Pyridoxine (Vitamin B6) (Min)2.2 mg
Omega-3 Fatty Acids (Min)0.7%
Omega-6 Fatty Acids (Min)1.0%
Calorie Content: ME (calculated)=3666 kcal/kg; 14 kcal/square
Other Ingredients: Organic ground lentils, organic sprouted buckwheat flour, organic cane molasses, organic coconut oil, organic pumpkin, organic chia seeds, organic cinnamon, organic ginger, baking powder.
Contains Coconut.
May contain other tree nuts.
The product you receive may contain additional details or differ from what is shown on this page, or the product may have additional information revealed by partially peeling back the label. We recommend you reference the complete information included with your product before consumption and do not rely solely on the details shown on this page. For more information, please see our full disclaimer.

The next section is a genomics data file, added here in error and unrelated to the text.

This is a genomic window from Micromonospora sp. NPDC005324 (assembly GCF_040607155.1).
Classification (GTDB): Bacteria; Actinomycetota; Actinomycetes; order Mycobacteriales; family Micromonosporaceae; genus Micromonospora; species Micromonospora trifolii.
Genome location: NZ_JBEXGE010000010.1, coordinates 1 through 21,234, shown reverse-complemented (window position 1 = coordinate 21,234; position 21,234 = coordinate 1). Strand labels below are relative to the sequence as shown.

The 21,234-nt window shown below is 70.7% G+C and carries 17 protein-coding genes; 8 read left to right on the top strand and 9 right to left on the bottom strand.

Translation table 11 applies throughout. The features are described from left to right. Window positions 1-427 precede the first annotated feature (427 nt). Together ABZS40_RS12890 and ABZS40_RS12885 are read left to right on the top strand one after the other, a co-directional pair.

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Human-Grade Dog Food: Is it Best for Your Pet?

[vc_row][vc_column][vc_column_text]The world’s first human-grade food for dogs trotted onto the market in 2002. Since then, the market for human-grade food for dogs and cats has exploded, reaching a global value of nearly $2 billion in 2022. To be sure, human-grade pet food is practically as popular with pet owners as bones are with dogs. But do you know what human-grade pet food is and how it’s regulated? And are you aware of its potential benefits, including improved digestion and rigid quality standards? Here, we chew over what human-grade pet food is, how it’s regulated and what its potential benefits are. Woman in Striped Socks and Pajamas Feeding Bowl of Human Grade Dog Food to Her Little White Dog (Note that online information about human-grade pet food mentions dogs more often than cats. Therefore, some references in this article are canine-specific.)

What is human-grade dog food?